Professor Eric Posner of the University of Chicago Law School makes the case against Human Rights. In short, he claims that the Human Rights have failed, and that the world needs a more humble approach to replace our current effort.
It is, in essence, a lawyer’s view of a philosophical issue. His interesting, but in my opinion completely wrong argument was summarized almost ten years ago by George Carlin:
These are not rights; they are Privileges. Privileges!
Posner makes the same comment, but – as someone who implements law – draws the wrong conclusions. He argues that Human Rights aren’t – nor can ever be – universally enforced, and hence must be abolished in favor of a better, new (yet unspecified) construct. He may be right from view point of someone who considers case law a viable method of jurisprudence. He may even be right if you are primarily concerned with implementation versus ideals.
From an ethical standpoint, however, he’s completely off the mark. Yes, Human Rights, unlike Physical Laws, can be broken. They are rights, not laws, and it requires an effort to have them enforced. Most countries, including the USA, UK and most European countries don’t enforce them enough, or legislate around them (e.g. the USA allowed torture in the wake of 9/11 – as Posner points out).
Carlin was spot-on: Human Rights are privileges, and a country must be in a position of relative wealth to ensure them. No country is there yet; many are far, far away from the day where all human rights are universally enforced.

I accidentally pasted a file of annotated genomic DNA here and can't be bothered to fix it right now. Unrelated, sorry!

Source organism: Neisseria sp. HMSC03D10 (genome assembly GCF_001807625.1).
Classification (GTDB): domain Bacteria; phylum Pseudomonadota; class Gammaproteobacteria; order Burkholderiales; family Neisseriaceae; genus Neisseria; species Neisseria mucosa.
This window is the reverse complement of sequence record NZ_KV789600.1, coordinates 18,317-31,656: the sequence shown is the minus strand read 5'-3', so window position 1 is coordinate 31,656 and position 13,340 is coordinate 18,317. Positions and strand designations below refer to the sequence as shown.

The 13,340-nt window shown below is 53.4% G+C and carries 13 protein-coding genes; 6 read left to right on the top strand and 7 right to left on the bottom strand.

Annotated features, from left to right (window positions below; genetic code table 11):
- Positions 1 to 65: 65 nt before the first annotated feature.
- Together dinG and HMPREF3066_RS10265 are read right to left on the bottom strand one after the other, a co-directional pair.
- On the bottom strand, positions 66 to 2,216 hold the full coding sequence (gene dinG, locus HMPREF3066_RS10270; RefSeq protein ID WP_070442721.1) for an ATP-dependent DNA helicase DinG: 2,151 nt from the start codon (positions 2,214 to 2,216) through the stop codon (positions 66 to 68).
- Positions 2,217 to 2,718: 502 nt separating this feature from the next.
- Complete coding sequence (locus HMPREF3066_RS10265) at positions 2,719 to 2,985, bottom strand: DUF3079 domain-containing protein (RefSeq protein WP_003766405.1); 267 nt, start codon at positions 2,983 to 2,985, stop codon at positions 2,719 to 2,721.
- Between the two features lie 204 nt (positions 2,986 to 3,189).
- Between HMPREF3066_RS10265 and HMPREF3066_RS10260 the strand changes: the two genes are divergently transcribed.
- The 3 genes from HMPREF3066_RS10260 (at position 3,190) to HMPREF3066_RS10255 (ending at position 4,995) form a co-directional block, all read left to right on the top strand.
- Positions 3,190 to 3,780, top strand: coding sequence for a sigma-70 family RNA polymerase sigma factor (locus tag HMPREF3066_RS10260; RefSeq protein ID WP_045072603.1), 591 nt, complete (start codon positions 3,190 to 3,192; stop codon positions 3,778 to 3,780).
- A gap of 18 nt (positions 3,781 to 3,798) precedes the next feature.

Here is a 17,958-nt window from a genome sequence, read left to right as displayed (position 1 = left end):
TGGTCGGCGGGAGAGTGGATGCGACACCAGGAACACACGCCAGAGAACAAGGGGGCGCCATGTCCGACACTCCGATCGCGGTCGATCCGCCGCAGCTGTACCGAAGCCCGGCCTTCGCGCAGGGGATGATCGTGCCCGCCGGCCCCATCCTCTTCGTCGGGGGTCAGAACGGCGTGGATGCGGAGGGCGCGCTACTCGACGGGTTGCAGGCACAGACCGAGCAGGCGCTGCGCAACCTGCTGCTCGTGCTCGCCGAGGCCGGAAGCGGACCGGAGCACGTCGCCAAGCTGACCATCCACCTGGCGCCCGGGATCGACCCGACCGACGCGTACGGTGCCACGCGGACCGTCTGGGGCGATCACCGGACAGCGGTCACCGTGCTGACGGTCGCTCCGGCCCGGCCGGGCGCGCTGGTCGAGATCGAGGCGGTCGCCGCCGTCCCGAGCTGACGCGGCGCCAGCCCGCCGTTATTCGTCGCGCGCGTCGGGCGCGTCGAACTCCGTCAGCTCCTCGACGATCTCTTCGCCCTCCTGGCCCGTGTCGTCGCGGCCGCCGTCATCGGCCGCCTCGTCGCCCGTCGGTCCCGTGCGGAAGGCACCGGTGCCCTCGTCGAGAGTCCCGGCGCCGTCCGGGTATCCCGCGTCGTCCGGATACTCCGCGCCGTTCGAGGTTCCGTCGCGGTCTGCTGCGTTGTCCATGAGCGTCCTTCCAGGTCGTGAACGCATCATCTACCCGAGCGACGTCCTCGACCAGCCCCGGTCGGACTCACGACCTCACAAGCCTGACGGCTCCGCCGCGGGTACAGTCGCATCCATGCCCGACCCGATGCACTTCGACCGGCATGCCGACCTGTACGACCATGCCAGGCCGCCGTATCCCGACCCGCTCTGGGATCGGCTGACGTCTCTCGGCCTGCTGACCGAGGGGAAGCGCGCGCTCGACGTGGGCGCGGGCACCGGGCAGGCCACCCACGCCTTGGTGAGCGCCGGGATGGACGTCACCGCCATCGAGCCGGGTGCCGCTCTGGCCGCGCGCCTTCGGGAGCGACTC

But abolishing human rights is throwing out the baby with the bathwater. As Rousseau once remarked, Good laws lead to the making of better ones; bad ones bring about worse. Human Rights are a good first step, and they have improved over time – proving Rousseau’s quote. We are where we are today after more than one hundred years of limited progress.
Human Rights, given enough ethical reasoning, become obvious once you start pondering the questions of what defines humanity. So the question shouldn’t be ‘what new construct should we use to replace Human Rights’, but ‘what must we change how to better implement Human Rights’ – even if we suspect that this may be a fool’s errant.
To give up and re-set would be phenomenally unwise. We can talk about replacing our current human rights with new constructs as soon as we have something that is objectively better. Until that day Posner is merely pointing out the obvious: our current implementation of Human Rights is lacking. Unless we have something better, we should stick with what we have and try to improve.